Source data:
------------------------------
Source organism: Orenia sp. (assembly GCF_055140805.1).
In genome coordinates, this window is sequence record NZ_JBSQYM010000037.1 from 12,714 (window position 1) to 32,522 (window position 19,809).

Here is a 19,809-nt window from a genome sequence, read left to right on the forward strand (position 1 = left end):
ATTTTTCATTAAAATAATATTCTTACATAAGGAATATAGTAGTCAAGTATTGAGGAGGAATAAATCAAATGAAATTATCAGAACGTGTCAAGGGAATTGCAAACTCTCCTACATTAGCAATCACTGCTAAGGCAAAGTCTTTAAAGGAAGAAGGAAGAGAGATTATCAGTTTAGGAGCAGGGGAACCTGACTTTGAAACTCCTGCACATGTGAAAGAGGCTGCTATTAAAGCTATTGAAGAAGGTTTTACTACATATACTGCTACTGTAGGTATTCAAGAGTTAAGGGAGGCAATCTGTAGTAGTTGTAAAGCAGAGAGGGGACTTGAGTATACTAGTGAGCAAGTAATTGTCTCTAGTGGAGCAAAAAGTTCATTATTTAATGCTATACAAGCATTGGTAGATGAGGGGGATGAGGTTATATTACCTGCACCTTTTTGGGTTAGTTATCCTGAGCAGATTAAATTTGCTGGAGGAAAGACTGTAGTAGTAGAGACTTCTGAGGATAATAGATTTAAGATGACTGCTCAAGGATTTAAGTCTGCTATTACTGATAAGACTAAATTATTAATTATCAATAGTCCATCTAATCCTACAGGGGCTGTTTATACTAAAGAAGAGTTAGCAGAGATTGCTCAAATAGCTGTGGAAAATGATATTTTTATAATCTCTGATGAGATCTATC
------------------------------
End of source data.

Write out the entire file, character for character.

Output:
Source organism: Orenia sp. (assembly GCF_055140805.1).
In genome coordinates, this window is sequence record NZ_JBSQYM010000037.1 from 12,714 (window position 1) to 32,522 (window position 19,809).

Here is a 19,809-nt window from a genome sequence, read left to right on the forward strand (position 1 = left end):
ATTTTTCATTAAAATAATATTCTTACATAAGGAATATAGTAGTCAAGTATTGAGGAGGAATAAATCAAATGAAATTATCAGAACGTGTCAAGGGAATTGCAAACTCTCCTACATTAGCAATCACTGCTAAGGCAAAGTCTTTAAAGGAAGAAGGAAGAGAGATTATCAGTTTAGGAGCAGGGGAACCTGACTTTGAAACTCCTGCACATGTGAAAGAGGCTGCTATTAAAGCTATTGAAGAAGGTTTTACTACATATACTGCTACTGTAGGTATTCAAGAGTTAAGGGAGGCAATCTGTAGTAGTTGTAAAGCAGAGAGGGGACTTGAGTATACTAGTGAGCAAGTAATTGTCTCTAGTGGAGCAAAAAGTTCATTATTTAATGCTATACAAGCATTGGTAGATGAGGGGGATGAGGTTATATTACCTGCACCTTTTTGGGTTAGTTATCCTGAGCAGATTAAATTTGCTGGAGGAAAGACTGTAGTAGTAGAGACTTCTGAGGATAATAGATTTAAGATGACTGCTCAAGGATTTAAGTCTGCTATTACTGATAAGACTAAATTATTAATTATCAATAGTCCATCTAATCCTACAGGGGCTGTTTATACTAAAGAAGAGTTAGCAGAGATTGCTCAAATAGCTGTGGAAAATGATATTTTTATAATCTCTGATGAGATCTATC